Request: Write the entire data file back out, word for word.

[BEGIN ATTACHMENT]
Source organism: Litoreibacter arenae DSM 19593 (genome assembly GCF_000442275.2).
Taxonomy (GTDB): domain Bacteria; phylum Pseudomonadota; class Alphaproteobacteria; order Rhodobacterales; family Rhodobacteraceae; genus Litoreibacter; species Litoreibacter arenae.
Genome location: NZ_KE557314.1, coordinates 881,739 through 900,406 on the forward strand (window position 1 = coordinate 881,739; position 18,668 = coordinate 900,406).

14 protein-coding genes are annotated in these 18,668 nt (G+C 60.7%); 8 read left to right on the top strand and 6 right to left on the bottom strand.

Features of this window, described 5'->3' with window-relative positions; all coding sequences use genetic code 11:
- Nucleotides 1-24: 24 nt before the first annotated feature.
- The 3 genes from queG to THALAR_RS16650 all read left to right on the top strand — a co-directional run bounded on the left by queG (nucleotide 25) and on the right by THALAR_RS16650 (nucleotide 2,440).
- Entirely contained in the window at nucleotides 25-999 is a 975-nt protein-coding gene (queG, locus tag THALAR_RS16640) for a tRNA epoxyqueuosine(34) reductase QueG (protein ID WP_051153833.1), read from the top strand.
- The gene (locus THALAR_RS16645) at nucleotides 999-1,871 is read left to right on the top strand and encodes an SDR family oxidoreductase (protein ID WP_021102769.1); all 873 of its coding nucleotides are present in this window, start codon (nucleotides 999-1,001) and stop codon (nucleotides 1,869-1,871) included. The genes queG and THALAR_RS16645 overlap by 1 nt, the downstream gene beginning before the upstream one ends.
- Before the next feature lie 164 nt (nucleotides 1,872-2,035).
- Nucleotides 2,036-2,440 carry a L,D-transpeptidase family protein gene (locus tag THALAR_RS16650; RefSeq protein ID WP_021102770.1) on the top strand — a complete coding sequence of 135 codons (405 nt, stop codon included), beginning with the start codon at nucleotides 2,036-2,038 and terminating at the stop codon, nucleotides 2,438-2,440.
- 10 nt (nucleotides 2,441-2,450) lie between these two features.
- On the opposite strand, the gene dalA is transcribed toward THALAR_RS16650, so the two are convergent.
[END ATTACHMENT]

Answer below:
Source organism: Litoreibacter arenae DSM 19593 (genome assembly GCF_000442275.2).
Taxonomy (GTDB): domain Bacteria; phylum Pseudomonadota; class Alphaproteobacteria; order Rhodobacterales; family Rhodobacteraceae; genus Litoreibacter; species Litoreibacter arenae.
Genome location: NZ_KE557314.1, coordinates 881,739 through 900,406 on the forward strand (window position 1 = coordinate 881,739; position 18,668 = coordinate 900,406).

14 protein-coding genes are annotated in these 18,668 nt (G+C 60.7%); 8 read left to right on the top strand and 6 right to left on the bottom strand.

Features of this window, described 5'->3' with window-relative positions; all coding sequences use genetic code 11:
- Nucleotides 1-24: 24 nt before the first annotated feature.
- The 3 genes from queG to THALAR_RS16650 all read left to right on the top strand — a co-directional run bounded on the left by queG (nucleotide 25) and on the right by THALAR_RS16650 (nucleotide 2,440).
- Entirely contained in the window at nucleotides 25-999 is a 975-nt protein-coding gene (queG, locus tag THALAR_RS16640) for a tRNA epoxyqueuosine(34) reductase QueG (protein ID WP_051153833.1), read from the top strand.
- The gene (locus THALAR_RS16645) at nucleotides 999-1,871 is read left to right on the top strand and encodes an SDR family oxidoreductase (protein ID WP_021102769.1); all 873 of its coding nucleotides are present in this window, start codon (nucleotides 999-1,001) and stop codon (nucleotides 1,869-1,871) included. The genes queG and THALAR_RS16645 overlap by 1 nt, the downstream gene beginning before the upstream one ends.
- Before the next feature lie 164 nt (nucleotides 1,872-2,035).
- Nucleotides 2,036-2,440 carry a L,D-transpeptidase family protein gene (locus tag THALAR_RS16650; RefSeq protein ID WP_021102770.1) on the top strand — a complete coding sequence of 135 codons (405 nt, stop codon included), beginning with the start codon at nucleotides 2,036-2,038 and terminating at the stop codon, nucleotides 2,438-2,440.
- 10 nt (nucleotides 2,441-2,450) lie between these two features.
- On the opposite strand, the gene dalA is transcribed toward THALAR_RS16650, so the two are convergent.